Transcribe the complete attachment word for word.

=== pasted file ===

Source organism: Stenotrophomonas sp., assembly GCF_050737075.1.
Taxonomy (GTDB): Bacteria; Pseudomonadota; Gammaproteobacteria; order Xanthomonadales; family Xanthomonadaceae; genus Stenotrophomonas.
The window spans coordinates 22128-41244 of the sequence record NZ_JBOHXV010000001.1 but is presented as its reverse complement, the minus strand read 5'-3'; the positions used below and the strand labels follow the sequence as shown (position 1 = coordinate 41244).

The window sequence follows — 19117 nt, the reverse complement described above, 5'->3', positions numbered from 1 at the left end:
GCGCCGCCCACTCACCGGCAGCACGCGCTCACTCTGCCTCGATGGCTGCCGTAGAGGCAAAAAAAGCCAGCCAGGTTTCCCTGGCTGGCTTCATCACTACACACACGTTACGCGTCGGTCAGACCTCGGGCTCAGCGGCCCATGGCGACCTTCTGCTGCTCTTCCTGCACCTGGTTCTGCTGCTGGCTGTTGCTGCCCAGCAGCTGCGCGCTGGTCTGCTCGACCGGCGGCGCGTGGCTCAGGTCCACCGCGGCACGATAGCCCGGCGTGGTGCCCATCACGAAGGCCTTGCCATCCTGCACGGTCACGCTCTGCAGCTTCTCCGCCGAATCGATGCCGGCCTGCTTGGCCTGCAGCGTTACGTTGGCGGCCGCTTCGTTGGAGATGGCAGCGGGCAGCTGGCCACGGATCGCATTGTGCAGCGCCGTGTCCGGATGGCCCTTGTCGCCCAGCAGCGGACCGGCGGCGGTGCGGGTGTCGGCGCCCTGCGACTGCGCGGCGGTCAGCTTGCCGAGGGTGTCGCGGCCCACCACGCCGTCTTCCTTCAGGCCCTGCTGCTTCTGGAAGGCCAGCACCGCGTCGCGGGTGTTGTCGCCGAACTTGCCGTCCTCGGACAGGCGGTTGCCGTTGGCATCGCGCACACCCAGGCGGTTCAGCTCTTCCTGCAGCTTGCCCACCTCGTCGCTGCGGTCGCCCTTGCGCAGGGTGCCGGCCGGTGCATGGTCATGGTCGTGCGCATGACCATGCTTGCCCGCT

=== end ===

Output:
Source organism: Stenotrophomonas sp., assembly GCF_050737075.1.
Taxonomy (GTDB): Bacteria; Pseudomonadota; Gammaproteobacteria; order Xanthomonadales; family Xanthomonadaceae; genus Stenotrophomonas.
The window spans coordinates 22128-41244 of the sequence record NZ_JBOHXV010000001.1 but is presented as its reverse complement, the minus strand read 5'-3'; the positions used below and the strand labels follow the sequence as shown (position 1 = coordinate 41244).

The window sequence follows — 19117 nt, the reverse complement described above, 5'->3', positions numbered from 1 at the left end:
GCGCCGCCCACTCACCGGCAGCACGCGCTCACTCTGCCTCGATGGCTGCCGTAGAGGCAAAAAAAGCCAGCCAGGTTTCCCTGGCTGGCTTCATCACTACACACACGTTACGCGTCGGTCAGACCTCGGGCTCAGCGGCCCATGGCGACCTTCTGCTGCTCTTCCTGCACCTGGTTCTGCTGCTGGCTGTTGCTGCCCAGCAGCTGCGCGCTGGTCTGCTCGACCGGCGGCGCGTGGCTCAGGTCCACCGCGGCACGATAGCCCGGCGTGGTGCCCATCACGAAGGCCTTGCCATCCTGCACGGTCACGCTCTGCAGCTTCTCCGCCGAATCGATGCCGGCCTGCTTGGCCTGCAGCGTTACGTTGGCGGCCGCTTCGTTGGAGATGGCAGCGGGCAGCTGGCCACGGATCGCATTGTGCAGCGCCGTGTCCGGATGGCCCTTGTCGCCCAGCAGCGGACCGGCGGCGGTGCGGGTGTCGGCGCCCTGCGACTGCGCGGCGGTCAGCTTGCCGAGGGTGTCGCGGCCCACCACGCCGTCTTCCTTCAGGCCCTGCTGCTTCTGGAAGGCCAGCACCGCGTCGCGGGTGTTGTCGCCGAACTTGCCGTCCTCGGACAGGCGGTTGCCGTTGGCATCGCGCACACCCAGGCGGTTCAGCTCTTCCTGCAGCTTGCCCACCTCGTCGCTGCGGTCGCCCTTGCGCAGGGTGCCGGCCGGTGCATGGTCATGGTCGTGCGCATGACCATGCTTGCCCGCT